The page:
Referring to FIG. 4, there is shown a preferred laser array chip 15 for the multichip module 10. An edge-emitting laser array 35, as are known to those skilled in the art, is positioned on the heat sink 11 opposite a mirror 36 to redirect the output beams 18 at a right angle and through the substrate 17 and the hologram 25. The edge-emitting laser array 35 includes a series of edge-emitting lasers in side-by-side relation. The edge-emitting laser array 35 provides high data rates and is relatively inexpensive to fabricate.
As an alternative to the edge-emitting laser array 35 and mirror 36, a surface emitting laser or diode, not shown, may be used. For surface emitting lasers, any beam angle divergence between 15 and 50 degrees may be used. For example, if the separation distance between the transparent substrate 17 and the surface of the laser diode is 100 μm, the diameter of the laser beam on the bottom surface of the transparent substrate 17 is 100 μm ×tan (δ/2), where δ is the full width, half power (FWHP) laser divergence angle. For a divergence angle of 15 degrees, the spot diameter is 26 μm. For a 50 degree divergence angle, the spot diameter is 93 μm. Since the spacing between contact pads 21 is typically about 200 μm, any divergence angle between about 15 and 50 degrees is feasible.
Electrical interconnections are also provided by the multichip module 10 according to the invention and these electrical interconnections may be used when high fanout or high data rates are not required. Electrical interconnections may also be used for distributing power within the multichip module 10. As shown in FlGS. 2-4, the transparent substrate 17 includes a pattern of electrical interconnection lines 40 thereon. As would be readily understood by those skilled in the art, the electrical interconnection lines 40 and the arrays of electrical contact pads 20, 21 may be formed by conventional metallization techniques.
For a single level of metallization to provide both the electrical contact pads 20 and the interconnection lines 40 on the transparent substrate 17, the laser spot diameter is limited to a value below about 50 μm which corresponds to a divergence angle of less than 28 degrees. This limits the area defined for the laser beam to less than about one quarter of the area occupied by the electrical contact pads 21.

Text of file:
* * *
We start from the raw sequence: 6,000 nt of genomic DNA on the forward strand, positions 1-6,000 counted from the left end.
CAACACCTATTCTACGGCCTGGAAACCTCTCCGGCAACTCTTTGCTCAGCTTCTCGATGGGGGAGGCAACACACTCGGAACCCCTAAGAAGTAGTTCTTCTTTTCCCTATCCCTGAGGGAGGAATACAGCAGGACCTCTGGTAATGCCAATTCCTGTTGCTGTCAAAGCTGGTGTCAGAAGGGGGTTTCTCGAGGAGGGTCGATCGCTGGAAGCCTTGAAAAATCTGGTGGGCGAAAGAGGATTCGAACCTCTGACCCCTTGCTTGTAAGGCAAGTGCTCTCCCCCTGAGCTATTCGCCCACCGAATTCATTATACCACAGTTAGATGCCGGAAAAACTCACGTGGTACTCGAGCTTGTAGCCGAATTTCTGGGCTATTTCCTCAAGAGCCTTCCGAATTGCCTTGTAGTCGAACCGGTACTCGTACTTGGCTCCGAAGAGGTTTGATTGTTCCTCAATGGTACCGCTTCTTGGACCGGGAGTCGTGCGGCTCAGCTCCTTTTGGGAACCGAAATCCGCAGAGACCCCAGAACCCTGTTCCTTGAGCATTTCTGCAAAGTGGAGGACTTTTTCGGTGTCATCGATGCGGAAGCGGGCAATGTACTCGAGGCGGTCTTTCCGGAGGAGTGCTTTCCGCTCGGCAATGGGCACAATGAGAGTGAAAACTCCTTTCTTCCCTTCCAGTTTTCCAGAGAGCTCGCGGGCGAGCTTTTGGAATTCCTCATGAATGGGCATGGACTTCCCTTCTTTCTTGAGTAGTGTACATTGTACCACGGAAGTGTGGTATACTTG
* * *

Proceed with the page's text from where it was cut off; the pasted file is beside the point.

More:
On the other hand, the diameter of the laser spot on the top surface of the transparent substrate 17 must be larger than about 200 μm to allow the holographic interconnection a reasonably large connection density. For a 28 degree FWHP laser divergence angle and a refractive index of 1.77 for the transparent material (e.g. sapphire), an 800 μm thick transparent substrate 17 is needed to give a laser spot dimension of 220 μm at the top surface.
Thus, the electrical interconnection lines 40 and the arrays of electrical contact pads 20, 21 are appropriately spaced to permit a sufficient amount of laser power to pass therethrough. Stated in other words, the interconnection lines 40 and the arrays of electrical contact pads 20, 21 must have a sufficiently low density to permit adequate laser power to be transmitted by the laser array chip 15 and then received by the detector 14. Accordingly, as would be readily understood by those skilled in the art, different thicknesses of the transparent substrate 17 may be used for different laser divergence angles.
FIGS. 5 and 6 illustrate a second embodiment of the multichip module 10' according to the invention. A mounting substrate 45 is positioned adjacent a heat sink 11'. The heat sink 11' may of the type described previously. In this embodiment of the multichip module 10', the electrical interconnection lines 40' are provided on the mounting substrate 45. In addition, the illustrated embodiment includes a plurality of interconnect chips 46, also referred to as holographic translator chips, positioned on the associated integrated circuit chips 13', 15'. As shown in FIG. 6, a holographic translator chip 46 includes a transparent substrate 17' with an array of electrical contact pads 20' thereon corresponding to the array of electrical contact pads 22' on the underlying integrated circuit chip 13'. Each of the corresponding electrical contact pads 20', 22' are electrically connected by a reflowed solder bump 24' as described above.